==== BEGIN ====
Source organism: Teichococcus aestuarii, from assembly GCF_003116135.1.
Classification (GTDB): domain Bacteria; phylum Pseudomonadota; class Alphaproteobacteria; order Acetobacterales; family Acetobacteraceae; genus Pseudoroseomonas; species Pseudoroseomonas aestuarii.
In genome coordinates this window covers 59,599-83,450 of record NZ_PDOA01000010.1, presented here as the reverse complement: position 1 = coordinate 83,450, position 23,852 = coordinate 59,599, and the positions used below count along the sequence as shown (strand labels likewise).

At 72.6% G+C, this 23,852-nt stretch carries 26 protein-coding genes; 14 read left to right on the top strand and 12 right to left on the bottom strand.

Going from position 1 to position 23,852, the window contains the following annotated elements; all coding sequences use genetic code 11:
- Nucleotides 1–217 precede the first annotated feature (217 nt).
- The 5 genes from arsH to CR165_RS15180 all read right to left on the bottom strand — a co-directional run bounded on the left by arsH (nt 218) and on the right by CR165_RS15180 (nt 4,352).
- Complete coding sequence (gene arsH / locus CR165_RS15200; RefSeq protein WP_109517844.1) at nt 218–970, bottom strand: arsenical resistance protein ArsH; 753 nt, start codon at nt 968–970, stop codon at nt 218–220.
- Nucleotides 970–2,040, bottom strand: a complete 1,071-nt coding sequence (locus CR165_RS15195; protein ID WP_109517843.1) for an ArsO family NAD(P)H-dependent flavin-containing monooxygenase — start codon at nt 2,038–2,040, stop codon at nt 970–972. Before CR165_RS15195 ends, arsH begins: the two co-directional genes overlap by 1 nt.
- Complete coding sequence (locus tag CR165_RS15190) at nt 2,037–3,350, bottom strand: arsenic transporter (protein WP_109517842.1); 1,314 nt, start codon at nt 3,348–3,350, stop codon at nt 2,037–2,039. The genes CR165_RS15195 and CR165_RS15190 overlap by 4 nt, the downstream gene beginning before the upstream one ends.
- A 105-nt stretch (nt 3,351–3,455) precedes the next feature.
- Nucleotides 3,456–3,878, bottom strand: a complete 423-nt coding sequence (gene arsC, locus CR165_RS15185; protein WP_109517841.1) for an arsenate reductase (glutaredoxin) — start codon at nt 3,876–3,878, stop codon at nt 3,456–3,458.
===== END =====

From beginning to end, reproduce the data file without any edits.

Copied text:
Source organism: Teichococcus aestuarii, from assembly GCF_003116135.1.
Classification (GTDB): domain Bacteria; phylum Pseudomonadota; class Alphaproteobacteria; order Acetobacterales; family Acetobacteraceae; genus Pseudoroseomonas; species Pseudoroseomonas aestuarii.
In genome coordinates this window covers 59,599-83,450 of record NZ_PDOA01000010.1, presented here as the reverse complement: position 1 = coordinate 83,450, position 23,852 = coordinate 59,599, and the positions used below count along the sequence as shown (strand labels likewise).

At 72.6% G+C, this 23,852-nt stretch carries 26 protein-coding genes; 14 read left to right on the top strand and 12 right to left on the bottom strand.

Going from position 1 to position 23,852, the window contains the following annotated elements; all coding sequences use genetic code 11:
- Nucleotides 1–217 precede the first annotated feature (217 nt).
- The 5 genes from arsH to CR165_RS15180 all read right to left on the bottom strand — a co-directional run bounded on the left by arsH (nt 218) and on the right by CR165_RS15180 (nt 4,352).
- Complete coding sequence (gene arsH / locus CR165_RS15200; RefSeq protein WP_109517844.1) at nt 218–970, bottom strand: arsenical resistance protein ArsH; 753 nt, start codon at nt 968–970, stop codon at nt 218–220.
- Nucleotides 970–2,040, bottom strand: a complete 1,071-nt coding sequence (locus CR165_RS15195; protein ID WP_109517843.1) for an ArsO family NAD(P)H-dependent flavin-containing monooxygenase — start codon at nt 2,038–2,040, stop codon at nt 970–972. Before CR165_RS15195 ends, arsH begins: the two co-directional genes overlap by 1 nt.
- Complete coding sequence (locus tag CR165_RS15190) at nt 2,037–3,350, bottom strand: arsenic transporter (protein WP_109517842.1); 1,314 nt, start codon at nt 3,348–3,350, stop codon at nt 2,037–2,039. The genes CR165_RS15195 and CR165_RS15190 overlap by 4 nt, the downstream gene beginning before the upstream one ends.
- A 105-nt stretch (nt 3,351–3,455) precedes the next feature.
- Nucleotides 3,456–3,878, bottom strand: a complete 423-nt coding sequence (gene arsC, locus CR165_RS15185; protein WP_109517841.1) for an arsenate reductase (glutaredoxin) — start codon at nt 3,876–3,878, stop codon at nt 3,456–3,458.